“Their discoveries have benefited sellers, buyers and taxpayers around the world,” the prize committee said.
The men were honored for theoretical insights into developing the best rules for bidding and for establishing the final price. The resulting improvements in auction formats have proven especially useful in auctioning off goods and services that are difficult to price using traditional methods, such as radio frequencies, the committee said.
Wilson, 83, was cited for theoretical research that explored “the winner’s curse” in auctions of goods that ultimately had the same value to all potential buyers, such as minerals in a specific geographic area. He developed a theory explaining the tendency of successful bidders to place bids lower than their own estimate of the item’s value to themselves or other buyers, because they feared paying too much.
Milgrom, 72, drew the nod for developing a more general theory of auctions involving values that vary between bidders. After analyzing bidding strategies in several popular auctions, he showed the best format to be one in which bidders learn more about each other’s estimated values during bidding.
Auctions are embedded throughout the modern economy. Art houses use them to sell paintings and antiquities. Search engines rely on them to dispose of advertising space. And public authorities offer airport landings slots and mineral rights via auctions.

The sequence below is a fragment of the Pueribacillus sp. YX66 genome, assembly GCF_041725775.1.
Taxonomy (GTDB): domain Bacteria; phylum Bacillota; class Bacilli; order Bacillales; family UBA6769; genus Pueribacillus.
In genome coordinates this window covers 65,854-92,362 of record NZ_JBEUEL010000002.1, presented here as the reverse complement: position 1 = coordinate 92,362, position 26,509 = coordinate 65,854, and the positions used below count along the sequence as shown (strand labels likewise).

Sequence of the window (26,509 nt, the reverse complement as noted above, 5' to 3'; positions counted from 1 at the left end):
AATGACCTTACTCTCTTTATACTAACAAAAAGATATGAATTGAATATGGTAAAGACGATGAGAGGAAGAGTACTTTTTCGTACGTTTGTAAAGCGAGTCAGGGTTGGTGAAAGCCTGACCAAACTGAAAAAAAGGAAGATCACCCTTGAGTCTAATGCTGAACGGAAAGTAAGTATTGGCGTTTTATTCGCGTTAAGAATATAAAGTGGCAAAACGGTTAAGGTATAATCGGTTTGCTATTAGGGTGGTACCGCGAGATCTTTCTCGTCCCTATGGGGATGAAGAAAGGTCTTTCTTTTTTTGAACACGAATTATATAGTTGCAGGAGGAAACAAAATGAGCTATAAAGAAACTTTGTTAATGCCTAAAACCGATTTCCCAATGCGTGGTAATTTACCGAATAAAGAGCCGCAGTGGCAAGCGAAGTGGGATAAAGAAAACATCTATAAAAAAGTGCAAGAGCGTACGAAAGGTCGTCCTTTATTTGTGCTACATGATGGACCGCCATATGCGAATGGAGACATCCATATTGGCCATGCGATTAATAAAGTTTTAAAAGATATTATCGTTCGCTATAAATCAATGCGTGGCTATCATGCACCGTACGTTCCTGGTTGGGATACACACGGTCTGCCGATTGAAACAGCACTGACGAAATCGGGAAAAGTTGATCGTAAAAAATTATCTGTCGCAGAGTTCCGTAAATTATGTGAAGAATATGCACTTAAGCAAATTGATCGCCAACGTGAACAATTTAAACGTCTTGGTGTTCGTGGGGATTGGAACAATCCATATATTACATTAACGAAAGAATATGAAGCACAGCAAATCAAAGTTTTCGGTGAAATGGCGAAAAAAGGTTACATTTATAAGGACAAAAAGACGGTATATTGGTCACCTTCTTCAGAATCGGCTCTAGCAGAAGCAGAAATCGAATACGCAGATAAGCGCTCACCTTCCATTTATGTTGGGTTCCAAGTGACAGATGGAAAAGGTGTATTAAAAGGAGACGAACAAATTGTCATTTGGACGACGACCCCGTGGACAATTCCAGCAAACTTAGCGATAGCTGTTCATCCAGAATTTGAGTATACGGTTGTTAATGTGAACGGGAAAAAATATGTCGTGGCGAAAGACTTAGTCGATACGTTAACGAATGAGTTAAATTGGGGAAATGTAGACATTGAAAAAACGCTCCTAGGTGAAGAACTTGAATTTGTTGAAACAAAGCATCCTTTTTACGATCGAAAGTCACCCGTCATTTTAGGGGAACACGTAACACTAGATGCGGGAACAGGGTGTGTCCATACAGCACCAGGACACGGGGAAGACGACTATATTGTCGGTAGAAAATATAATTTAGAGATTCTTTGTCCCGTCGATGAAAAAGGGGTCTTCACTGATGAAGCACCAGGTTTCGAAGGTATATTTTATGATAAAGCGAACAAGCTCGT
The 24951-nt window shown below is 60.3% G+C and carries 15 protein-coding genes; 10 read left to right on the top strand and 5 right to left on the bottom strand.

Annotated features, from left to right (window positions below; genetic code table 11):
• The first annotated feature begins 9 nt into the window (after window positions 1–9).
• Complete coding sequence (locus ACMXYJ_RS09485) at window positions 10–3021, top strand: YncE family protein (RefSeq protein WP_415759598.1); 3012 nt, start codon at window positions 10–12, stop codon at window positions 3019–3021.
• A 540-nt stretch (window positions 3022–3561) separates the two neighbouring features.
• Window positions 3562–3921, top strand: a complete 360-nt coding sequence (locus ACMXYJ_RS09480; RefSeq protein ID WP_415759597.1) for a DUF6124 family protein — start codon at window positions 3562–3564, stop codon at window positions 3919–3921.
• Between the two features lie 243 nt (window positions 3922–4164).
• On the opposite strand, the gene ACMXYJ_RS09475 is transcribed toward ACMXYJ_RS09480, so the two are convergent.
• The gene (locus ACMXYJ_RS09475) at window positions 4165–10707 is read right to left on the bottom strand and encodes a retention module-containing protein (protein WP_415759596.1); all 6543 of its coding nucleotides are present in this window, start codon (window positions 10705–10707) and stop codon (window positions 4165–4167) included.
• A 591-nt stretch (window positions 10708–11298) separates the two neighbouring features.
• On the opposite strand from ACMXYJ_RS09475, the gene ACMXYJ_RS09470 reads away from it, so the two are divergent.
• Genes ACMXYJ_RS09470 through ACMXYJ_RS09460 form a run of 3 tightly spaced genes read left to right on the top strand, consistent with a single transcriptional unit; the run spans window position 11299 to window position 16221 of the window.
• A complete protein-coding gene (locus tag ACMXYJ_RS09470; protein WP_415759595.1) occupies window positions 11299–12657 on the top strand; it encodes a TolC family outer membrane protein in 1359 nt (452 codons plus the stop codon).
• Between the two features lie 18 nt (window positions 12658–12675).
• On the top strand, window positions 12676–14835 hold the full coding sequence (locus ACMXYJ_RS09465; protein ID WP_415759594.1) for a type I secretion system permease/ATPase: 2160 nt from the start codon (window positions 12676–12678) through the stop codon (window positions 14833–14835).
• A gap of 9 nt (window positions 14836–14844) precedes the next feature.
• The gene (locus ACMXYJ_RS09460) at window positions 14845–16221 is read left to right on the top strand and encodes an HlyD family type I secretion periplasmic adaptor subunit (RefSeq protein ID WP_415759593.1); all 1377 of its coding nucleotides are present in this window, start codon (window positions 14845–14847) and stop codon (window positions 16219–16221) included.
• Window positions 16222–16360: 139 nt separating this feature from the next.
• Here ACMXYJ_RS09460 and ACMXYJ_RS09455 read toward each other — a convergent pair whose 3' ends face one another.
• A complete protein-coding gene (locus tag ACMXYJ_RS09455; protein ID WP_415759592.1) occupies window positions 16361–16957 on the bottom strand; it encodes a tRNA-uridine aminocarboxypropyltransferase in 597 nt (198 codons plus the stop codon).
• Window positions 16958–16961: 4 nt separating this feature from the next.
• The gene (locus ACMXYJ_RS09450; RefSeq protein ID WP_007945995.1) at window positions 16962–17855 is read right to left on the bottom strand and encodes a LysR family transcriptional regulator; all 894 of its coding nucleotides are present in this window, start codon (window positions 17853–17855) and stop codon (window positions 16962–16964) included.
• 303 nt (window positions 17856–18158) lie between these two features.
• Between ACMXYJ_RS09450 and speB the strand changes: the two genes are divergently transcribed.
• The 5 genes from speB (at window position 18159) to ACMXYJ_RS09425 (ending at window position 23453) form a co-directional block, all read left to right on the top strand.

Global financial markets also operate on their principles.
Asked by reporters about his own use of auctions, Wilson mentioned that he had recently purchased a pair of ski boots on eBay. “It’s something you encounter a lot,” he said.
The prize committee said that Milgrom and Wilson had invented new formats for simultaneously auctioning off many interrelated objects for societal benefit rather than maximal revenue. In 1994, the U.S. government first used their insights to auction off radio frequencies to telecommunications companies.
“This year’s Laureates in Economic Sciences started out with fundamental theory and later used their results in practical applications, which have spread globally. Their discoveries are of great benefit to society,” says Peter Fredriksson, chair of the Prize Committee.
The two men will receive a cash award of 10 million Swedish kronor, worth a bit more than $1.1 million. “Amidst the pandemic, there’s not much I can use it for,” he said, speaking by telephone. “Probably, I’ll just save it for my wife and children.”
Today’s announcement comes as the global economy is battling to emerge from a painful recession caused by the coronavirus pandemic.
The International Monetary Fund expects “a partial and uneven recovery” next year. Finance ministers and central bank chiefs from 189 member nations will gather virtually this week for the annual meetings of the fund and its sister institution, the World Bank.
Last year, a trio of economists shared the prize, which they received in recognition of their pioneering work developing new methods to fight global poverty. Abhijit Banerjee and Esther Duflo, both from the Massachusetts Institute of Technology, and Michael Kremer of Harvard University were honored for practical research insights that the academy said had “considerably improved our ability to fight global poverty.”
Duflo, at 46, was the youngest person to receive the economics prize and just the second woman to do so in its first half-century of existence.
Before today, a total of 84 laureates had received the prize, known formally as The Sveriges Riksbank Prize in Economic Sciences in Memory of Alfred Nobel.